A helpful movement for piano players
One of the delicate topics for piano teachers, commonly, is the challenge to explain the intricacies of the mechanics of the different piano techniques to their students, especially in passages that contain staccato notes (detached notes) or staccato scales, something that is included, for example, in the ABRSM syllabus from Grade 6 and higher grades as well.
Staccato or detached notes can be quite complex in any piano tuition session, as demands from the student accuracy but at the same time, complete relaxation. A task that can become truly unworkable without the proper technique. The approach of this technique must be taken from the very beginning in a very clear-cut and precise way, otherwise, this will produce lots of setbacks in the student’s progress.
It is of utmost importance to know where this movement truly begins, as Maestro Juan Rezzuto explains in his article:
“Even though the wrist movement is “seen” to be happening at a “wrist level,” the muscles responsible for moving the wrist are not located on the wrist. The muscle which is eminently in charge of the activation of the wrist movement -shaking- is the brachialis. The latter happens indirectly. The brachialis produces flexion of the elbow; it is this flexion of the elbow which moves the forearm which, at the same time, amplifies the movement as a lever compelling the wrist to move or shake”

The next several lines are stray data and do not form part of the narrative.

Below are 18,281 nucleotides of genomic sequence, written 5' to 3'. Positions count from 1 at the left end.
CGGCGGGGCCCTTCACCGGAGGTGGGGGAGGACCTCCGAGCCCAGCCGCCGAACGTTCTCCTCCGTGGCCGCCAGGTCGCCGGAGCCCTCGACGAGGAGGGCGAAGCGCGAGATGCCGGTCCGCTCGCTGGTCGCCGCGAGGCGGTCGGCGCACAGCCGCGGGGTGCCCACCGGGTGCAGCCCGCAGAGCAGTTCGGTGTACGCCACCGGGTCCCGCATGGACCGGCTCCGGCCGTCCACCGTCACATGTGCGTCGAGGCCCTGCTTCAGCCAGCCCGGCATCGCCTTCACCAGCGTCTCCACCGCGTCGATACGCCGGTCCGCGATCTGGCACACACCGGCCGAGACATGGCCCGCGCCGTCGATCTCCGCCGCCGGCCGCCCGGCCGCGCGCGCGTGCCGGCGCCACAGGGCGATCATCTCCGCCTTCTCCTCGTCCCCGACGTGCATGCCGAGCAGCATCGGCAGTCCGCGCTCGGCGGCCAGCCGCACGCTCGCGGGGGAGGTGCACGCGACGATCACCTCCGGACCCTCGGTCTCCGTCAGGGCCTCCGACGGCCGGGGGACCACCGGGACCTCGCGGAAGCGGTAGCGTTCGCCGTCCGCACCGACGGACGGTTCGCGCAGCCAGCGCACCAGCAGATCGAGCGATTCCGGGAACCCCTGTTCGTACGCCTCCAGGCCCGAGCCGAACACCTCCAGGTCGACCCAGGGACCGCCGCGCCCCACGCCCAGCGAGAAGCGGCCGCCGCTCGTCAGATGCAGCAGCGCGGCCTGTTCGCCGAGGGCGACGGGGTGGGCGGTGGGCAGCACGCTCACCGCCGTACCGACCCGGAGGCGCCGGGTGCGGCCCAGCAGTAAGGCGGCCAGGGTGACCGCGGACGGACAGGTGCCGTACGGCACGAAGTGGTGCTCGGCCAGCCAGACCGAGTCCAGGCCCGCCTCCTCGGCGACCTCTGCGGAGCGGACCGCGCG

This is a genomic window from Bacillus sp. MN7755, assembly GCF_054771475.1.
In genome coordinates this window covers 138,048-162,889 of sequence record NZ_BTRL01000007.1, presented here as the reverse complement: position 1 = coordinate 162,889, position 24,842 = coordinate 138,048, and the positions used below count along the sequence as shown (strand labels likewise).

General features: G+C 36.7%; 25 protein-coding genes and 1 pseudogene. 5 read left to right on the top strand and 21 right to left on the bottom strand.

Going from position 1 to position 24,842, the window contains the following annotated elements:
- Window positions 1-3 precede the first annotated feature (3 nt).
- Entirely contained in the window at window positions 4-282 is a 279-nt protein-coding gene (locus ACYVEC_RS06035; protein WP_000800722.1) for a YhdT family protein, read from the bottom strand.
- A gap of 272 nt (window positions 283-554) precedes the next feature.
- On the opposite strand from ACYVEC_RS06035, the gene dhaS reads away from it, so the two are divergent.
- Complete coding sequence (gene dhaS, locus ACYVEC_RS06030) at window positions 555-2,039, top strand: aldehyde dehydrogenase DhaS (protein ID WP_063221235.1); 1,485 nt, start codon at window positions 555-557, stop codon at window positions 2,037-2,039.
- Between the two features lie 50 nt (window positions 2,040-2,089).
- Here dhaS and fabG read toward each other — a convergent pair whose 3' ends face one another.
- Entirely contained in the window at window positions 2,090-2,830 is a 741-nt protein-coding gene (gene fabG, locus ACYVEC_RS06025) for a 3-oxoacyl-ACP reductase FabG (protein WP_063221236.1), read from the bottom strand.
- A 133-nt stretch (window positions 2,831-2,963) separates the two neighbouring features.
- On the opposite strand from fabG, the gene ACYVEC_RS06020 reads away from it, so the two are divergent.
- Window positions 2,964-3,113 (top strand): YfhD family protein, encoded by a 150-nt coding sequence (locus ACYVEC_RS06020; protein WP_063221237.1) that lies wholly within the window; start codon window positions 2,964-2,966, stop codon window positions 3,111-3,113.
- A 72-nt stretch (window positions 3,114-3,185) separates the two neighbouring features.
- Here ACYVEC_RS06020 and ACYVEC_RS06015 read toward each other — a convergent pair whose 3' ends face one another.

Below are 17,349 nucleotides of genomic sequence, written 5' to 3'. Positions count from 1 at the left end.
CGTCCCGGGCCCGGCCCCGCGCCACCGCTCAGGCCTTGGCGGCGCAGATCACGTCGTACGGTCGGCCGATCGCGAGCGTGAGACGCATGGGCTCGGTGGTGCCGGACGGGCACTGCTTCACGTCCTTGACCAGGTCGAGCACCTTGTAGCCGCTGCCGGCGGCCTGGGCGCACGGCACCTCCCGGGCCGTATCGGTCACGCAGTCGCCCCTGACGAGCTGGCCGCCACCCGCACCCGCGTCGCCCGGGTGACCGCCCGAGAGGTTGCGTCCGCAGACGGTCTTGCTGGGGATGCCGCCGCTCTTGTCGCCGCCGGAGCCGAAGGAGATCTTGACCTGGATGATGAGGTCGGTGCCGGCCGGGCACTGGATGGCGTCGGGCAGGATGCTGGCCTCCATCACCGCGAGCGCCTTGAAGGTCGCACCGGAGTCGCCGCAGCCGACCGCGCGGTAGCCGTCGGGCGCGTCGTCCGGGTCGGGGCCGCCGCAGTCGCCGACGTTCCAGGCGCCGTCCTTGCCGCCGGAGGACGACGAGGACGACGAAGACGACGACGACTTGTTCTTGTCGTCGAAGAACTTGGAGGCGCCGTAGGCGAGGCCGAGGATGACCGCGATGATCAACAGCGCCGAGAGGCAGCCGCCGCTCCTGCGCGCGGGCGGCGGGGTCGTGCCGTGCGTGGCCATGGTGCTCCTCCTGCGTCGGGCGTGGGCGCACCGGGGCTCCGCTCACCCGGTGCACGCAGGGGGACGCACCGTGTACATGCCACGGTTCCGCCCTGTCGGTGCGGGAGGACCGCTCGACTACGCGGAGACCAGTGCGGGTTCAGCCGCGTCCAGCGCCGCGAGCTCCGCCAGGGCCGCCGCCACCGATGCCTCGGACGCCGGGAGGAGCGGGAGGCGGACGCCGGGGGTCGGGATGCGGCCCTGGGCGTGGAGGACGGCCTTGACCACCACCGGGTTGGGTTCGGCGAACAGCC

The movement itself
Setting up the right position of the hand and wrist is fundamental. As the wrist needs to be “lifted.”
In that sense, we will structure the movement in two different and smaller elements. Firstly, a “negative” movement which involves flexing the wrist, so the fingers are set further from the surface of the keys.
All these steps should be carefully done and thanks one more time to the Scaramuzza technique, the piano progress will be guaranteed!
Make sure you use this and more movements from a special and famous piano technique for your future piano recording sessions in London.